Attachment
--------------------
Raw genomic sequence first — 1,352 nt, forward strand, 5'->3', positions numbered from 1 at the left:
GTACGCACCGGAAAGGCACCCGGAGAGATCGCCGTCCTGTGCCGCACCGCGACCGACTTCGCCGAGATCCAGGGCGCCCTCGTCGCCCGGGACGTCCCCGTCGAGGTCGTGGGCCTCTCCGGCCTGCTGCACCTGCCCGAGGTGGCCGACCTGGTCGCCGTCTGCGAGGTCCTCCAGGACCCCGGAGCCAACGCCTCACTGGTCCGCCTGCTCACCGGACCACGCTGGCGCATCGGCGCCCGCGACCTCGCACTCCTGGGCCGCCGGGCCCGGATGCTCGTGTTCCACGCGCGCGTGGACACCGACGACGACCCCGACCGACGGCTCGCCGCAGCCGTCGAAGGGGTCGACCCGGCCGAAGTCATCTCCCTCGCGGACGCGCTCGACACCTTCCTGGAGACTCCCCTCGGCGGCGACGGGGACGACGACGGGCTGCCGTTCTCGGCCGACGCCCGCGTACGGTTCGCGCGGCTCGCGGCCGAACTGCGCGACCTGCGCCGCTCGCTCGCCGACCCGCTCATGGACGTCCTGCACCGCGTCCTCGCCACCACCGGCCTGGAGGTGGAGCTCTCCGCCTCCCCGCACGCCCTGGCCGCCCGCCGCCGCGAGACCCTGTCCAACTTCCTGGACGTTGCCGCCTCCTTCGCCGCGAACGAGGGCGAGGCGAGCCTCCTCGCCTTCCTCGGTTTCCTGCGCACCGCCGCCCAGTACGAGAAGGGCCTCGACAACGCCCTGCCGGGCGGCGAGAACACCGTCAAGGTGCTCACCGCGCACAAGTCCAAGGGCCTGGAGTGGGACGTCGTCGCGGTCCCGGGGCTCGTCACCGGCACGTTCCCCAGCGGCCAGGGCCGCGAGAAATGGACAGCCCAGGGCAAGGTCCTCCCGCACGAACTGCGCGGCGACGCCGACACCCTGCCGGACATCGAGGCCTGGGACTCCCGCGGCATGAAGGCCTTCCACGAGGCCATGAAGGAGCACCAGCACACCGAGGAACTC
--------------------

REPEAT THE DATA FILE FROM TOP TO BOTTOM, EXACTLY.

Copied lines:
Raw genomic sequence first — 1,352 nt, forward strand, 5'->3', positions numbered from 1 at the left:
GTACGCACCGGAAAGGCACCCGGAGAGATCGCCGTCCTGTGCCGCACCGCGACCGACTTCGCCGAGATCCAGGGCGCCCTCGTCGCCCGGGACGTCCCCGTCGAGGTCGTGGGCCTCTCCGGCCTGCTGCACCTGCCCGAGGTGGCCGACCTGGTCGCCGTCTGCGAGGTCCTCCAGGACCCCGGAGCCAACGCCTCACTGGTCCGCCTGCTCACCGGACCACGCTGGCGCATCGGCGCCCGCGACCTCGCACTCCTGGGCCGCCGGGCCCGGATGCTCGTGTTCCACGCGCGCGTGGACACCGACGACGACCCCGACCGACGGCTCGCCGCAGCCGTCGAAGGGGTCGACCCGGCCGAAGTCATCTCCCTCGCGGACGCGCTCGACACCTTCCTGGAGACTCCCCTCGGCGGCGACGGGGACGACGACGGGCTGCCGTTCTCGGCCGACGCCCGCGTACGGTTCGCGCGGCTCGCGGCCGAACTGCGCGACCTGCGCCGCTCGCTCGCCGACCCGCTCATGGACGTCCTGCACCGCGTCCTCGCCACCACCGGCCTGGAGGTGGAGCTCTCCGCCTCCCCGCACGCCCTGGCCGCCCGCCGCCGCGAGACCCTGTCCAACTTCCTGGACGTTGCCGCCTCCTTCGCCGCGAACGAGGGCGAGGCGAGCCTCCTCGCCTTCCTCGGTTTCCTGCGCACCGCCGCCCAGTACGAGAAGGGCCTCGACAACGCCCTGCCGGGCGGCGAGAACACCGTCAAGGTGCTCACCGCGCACAAGTCCAAGGGCCTGGAGTGGGACGTCGTCGCGGTCCCGGGGCTCGTCACCGGCACGTTCCCCAGCGGCCAGGGCCGCGAGAAATGGACAGCCCAGGGCAAGGTCCTCCCGCACGAACTGCGCGGCGACGCCGACACCCTGCCGGACATCGAGGCCTGGGACTCCCGCGGCATGAAGGCCTTCCACGAGGCCATGAAGGAGCACCAGCACACCGAGGAACTC